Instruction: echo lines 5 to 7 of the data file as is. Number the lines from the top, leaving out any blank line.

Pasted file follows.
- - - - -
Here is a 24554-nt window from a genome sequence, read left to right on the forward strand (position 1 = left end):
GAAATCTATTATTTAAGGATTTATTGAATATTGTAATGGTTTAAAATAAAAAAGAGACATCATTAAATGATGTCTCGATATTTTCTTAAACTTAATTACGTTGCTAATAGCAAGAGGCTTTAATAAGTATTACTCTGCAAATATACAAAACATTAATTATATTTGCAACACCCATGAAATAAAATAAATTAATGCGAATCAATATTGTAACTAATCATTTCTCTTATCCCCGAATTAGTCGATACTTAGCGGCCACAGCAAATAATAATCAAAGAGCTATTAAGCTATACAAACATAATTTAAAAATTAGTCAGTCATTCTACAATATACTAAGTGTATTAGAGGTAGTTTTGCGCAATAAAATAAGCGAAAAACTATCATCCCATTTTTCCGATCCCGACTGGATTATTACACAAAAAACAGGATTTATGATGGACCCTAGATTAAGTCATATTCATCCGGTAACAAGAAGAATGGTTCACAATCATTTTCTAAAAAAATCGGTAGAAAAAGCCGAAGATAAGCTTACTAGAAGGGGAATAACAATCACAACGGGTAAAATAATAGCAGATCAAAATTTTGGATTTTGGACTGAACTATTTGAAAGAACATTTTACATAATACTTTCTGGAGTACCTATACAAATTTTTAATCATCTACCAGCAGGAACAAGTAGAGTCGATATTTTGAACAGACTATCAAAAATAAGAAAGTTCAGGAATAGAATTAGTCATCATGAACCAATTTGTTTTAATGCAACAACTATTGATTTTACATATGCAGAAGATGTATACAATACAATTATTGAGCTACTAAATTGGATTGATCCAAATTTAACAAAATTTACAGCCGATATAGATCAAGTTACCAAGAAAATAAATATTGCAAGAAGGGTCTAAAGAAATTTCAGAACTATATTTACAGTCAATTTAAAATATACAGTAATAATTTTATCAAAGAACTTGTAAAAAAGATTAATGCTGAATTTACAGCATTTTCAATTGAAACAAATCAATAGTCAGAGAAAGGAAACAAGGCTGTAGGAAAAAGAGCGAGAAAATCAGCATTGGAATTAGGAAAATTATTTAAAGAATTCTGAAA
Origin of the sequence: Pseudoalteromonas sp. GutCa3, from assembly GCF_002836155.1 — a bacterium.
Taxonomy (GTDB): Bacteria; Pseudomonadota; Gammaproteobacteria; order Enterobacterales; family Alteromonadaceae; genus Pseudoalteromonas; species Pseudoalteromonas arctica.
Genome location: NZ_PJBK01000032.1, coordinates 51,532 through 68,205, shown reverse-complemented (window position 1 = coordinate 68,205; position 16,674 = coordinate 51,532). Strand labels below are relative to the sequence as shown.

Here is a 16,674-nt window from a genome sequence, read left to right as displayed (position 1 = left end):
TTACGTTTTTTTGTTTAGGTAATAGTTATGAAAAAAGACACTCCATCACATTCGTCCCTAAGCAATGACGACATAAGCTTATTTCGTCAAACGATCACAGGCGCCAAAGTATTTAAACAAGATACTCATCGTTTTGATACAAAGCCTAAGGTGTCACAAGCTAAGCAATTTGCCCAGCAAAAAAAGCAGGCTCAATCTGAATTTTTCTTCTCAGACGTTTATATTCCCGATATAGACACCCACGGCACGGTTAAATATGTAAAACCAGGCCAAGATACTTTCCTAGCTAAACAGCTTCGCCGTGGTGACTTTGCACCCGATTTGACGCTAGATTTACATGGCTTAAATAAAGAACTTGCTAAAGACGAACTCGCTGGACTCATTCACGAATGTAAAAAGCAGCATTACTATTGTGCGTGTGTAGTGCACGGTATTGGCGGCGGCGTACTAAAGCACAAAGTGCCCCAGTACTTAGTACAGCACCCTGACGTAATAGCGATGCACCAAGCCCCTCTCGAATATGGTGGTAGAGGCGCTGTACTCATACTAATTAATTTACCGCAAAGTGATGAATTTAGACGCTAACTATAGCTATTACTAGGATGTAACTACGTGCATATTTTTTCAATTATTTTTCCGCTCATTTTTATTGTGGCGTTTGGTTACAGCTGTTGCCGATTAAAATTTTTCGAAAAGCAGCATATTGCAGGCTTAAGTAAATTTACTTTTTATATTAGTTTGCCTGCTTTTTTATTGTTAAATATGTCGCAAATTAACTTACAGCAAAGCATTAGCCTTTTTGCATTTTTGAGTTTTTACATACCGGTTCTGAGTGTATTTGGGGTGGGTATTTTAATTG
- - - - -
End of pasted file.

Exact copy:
Genome location: NZ_PJBK01000032.1, coordinates 51,532 through 68,205, shown reverse-complemented (window position 1 = coordinate 68,205; position 16,674 = coordinate 51,532). Strand labels below are relative to the sequence as shown.

Here is a 16,674-nt window from a genome sequence, read left to right as displayed (position 1 = left end):
TTACGTTTTTTTGTTTAGGTAATAGTTATGAAAAAAGACACTCCATCACATTCGTCCCTAAGCAATGACGACATAAGCTTATTTCGTCAAACGATCACAGGCGCCAAAGTATTTAAACAAGATACTCATCGTTTTGATACAAAGCCTAAGGTGTCACAAGCTAAGCAATTTGCCCAGCAAAAAAAGCAGGCTCAATCTGAATTTTTCTTCTCAGACGTTTATATTCCCGATATAGACACCCACGGCACGGTTAAATATGTAAAACCAGGCCAAGATACTTTCCTAGCTAAACAGCTTCGCCGTGGTGACTTTGCACCCGATTTGACGCTAGATTTACATGGCTTAAATAAAGAACTTGCTAAAGACGAACTCGCTGGACTCATTCACGAATGTAAAAAGCAGCATTACTATTGTGCGTGTGTAGTGCACGGTATTGGCGGCGGCGTACTAAAGCACAAAGTGCCCCAGTACTTAGTACAGCACCCTGACGTAATAGCGATGCACCAAGCCCCTCTCGAATATGGTGGTAGAGGCGCTGTACTCATACTAATTAATTTACCGCAAAGTGATGAATTTAGACGCTAACTATAGCTATTACTAGGATGTAACTACGTGCATATTTTTTCAATTATTTTTCCGCTCATTTTTATTGTGGCGTTTGGTTACAGCTGTTGCCGATTAAAATTTTTCGAAAAGCAGCATATTGCAGGCTTAAGTAAATTTACTTTTTATATTAGTTTGCCTGCTTTTTTATTGTTAAATATGTCGCAAATTAACTTACAGCAAAGCATTAGCCTTTTTGCATTTTTGAGTTTTTACATACCGGTTCTGAGTGTATTTGGGGTGGGTATTTTAATTG